William Pole

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Sir William Pole was the grandfather of the government minister Sir Walter Pole, whose help was so material in first bringing Gilbert Norrell to public notice. Although he does not appear within the pages of our story Sir William has an effect upon it in two significant ways: he is responsible for the presence of Stephen Black, and he burthens his grandson Sir Walter with debts so enormous they affect not only his career but choice of wife.

Sir William appears to have been a man of amiable temper but careless, spendthrift habits[17]. He died with his affairs hopelessly embarrassed. His heir could only extract himself from the toils of debt when he made his advantageous match with Miss Wintertowne.

Connexion with Stephen Black: Sir William had, at a time prior to his losses, owned estates and slaves in Jamaica, but as his debts forced him to retrench he travelled overseas to sell off his property. On his return he fetched back with him the mother of Stephen Black, a young African woman whom Sir William was apparently bringing to England with the intention of making her a servant in his house. Sadly, this young woman died hard upon the end of the voyage, and later the forgetful baronet was unable to recall anything about her - not even so much as her name - to satisfy the natural curiosity of her orphaned child[30]. Stephen, with that mildness which is so characteristic of his nature, does not resent this: indeed he even goes so far as to protest the kindness of Sir William in having him christened and educated. (The former was more rare than one might think. It was a curious belief among slave-owners that christening a slave changed his status in the eyes of the law, virtually enfranchising him. This was not at all the case, but many slave masters were fearful of allowing their slaves baptism nonetheless.)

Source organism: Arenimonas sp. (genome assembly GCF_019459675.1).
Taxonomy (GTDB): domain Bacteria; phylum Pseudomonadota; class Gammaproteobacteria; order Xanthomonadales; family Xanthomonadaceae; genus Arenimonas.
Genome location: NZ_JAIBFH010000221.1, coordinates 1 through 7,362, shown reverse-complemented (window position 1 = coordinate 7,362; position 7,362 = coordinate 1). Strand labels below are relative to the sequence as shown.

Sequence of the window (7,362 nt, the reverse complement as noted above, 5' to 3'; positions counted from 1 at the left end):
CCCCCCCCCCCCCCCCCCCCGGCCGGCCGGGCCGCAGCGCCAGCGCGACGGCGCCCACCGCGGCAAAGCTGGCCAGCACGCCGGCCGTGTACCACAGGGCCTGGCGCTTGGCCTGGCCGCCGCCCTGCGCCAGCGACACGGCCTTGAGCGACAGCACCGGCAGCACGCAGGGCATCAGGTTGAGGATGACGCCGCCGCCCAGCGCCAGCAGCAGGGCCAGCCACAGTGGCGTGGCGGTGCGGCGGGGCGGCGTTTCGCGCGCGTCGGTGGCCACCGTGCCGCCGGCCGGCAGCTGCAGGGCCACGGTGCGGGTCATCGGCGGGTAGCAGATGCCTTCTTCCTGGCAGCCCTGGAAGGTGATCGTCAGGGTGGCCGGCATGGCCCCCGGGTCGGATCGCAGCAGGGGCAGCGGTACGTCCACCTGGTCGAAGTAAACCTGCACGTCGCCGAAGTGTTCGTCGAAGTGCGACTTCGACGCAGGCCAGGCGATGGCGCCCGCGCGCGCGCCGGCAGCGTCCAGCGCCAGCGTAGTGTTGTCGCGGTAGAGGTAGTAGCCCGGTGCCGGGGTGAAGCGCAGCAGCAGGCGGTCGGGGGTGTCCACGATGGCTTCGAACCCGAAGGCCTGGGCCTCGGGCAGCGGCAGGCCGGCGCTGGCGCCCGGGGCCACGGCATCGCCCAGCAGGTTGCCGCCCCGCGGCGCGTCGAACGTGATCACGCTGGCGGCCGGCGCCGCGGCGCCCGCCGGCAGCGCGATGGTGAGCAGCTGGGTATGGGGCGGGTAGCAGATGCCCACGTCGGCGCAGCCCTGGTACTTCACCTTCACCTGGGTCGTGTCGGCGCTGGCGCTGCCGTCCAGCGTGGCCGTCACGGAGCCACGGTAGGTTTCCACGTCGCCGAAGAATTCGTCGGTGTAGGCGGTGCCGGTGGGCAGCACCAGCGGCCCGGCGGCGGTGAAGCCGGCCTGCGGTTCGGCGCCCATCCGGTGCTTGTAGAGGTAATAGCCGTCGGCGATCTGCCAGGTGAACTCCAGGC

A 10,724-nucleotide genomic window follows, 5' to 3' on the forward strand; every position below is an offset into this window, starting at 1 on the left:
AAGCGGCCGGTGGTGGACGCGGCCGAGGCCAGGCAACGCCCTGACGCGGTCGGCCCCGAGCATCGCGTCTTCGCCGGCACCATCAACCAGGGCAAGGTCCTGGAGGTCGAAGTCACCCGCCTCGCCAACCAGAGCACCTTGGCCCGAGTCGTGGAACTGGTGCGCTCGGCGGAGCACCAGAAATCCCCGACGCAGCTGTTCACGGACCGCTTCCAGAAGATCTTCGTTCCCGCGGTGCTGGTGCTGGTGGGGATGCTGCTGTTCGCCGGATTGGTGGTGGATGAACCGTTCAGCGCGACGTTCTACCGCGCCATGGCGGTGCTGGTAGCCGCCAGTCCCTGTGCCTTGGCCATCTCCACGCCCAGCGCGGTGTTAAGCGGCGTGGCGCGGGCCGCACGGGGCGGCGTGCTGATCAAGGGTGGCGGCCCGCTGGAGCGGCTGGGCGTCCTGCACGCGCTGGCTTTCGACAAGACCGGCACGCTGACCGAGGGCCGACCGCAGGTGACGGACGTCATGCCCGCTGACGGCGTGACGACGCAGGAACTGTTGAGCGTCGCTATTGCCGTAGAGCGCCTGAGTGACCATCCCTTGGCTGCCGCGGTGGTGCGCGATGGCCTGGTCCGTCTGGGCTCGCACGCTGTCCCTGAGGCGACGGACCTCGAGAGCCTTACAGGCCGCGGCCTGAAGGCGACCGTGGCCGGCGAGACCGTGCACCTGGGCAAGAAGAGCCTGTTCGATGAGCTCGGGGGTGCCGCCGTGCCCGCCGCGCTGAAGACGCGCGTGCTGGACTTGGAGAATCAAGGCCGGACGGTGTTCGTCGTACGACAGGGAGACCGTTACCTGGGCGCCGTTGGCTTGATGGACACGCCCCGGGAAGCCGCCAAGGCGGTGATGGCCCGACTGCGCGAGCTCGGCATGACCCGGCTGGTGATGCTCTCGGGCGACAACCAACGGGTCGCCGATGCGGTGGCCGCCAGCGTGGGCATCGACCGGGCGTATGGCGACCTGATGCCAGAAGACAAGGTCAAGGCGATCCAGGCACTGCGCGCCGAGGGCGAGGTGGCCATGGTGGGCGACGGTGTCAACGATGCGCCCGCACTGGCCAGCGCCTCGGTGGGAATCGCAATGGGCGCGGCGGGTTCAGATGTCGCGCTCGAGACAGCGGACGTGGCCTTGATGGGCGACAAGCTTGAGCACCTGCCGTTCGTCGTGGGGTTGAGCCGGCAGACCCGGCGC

It is melancholy to relate that the gentleman with the thistle-down hair seems entirely confident that, after death, the surviving spiritual portion of Sir William Pole would be found in Hell[30]. It is much to be hoped the Gentleman was wrong in his expectation.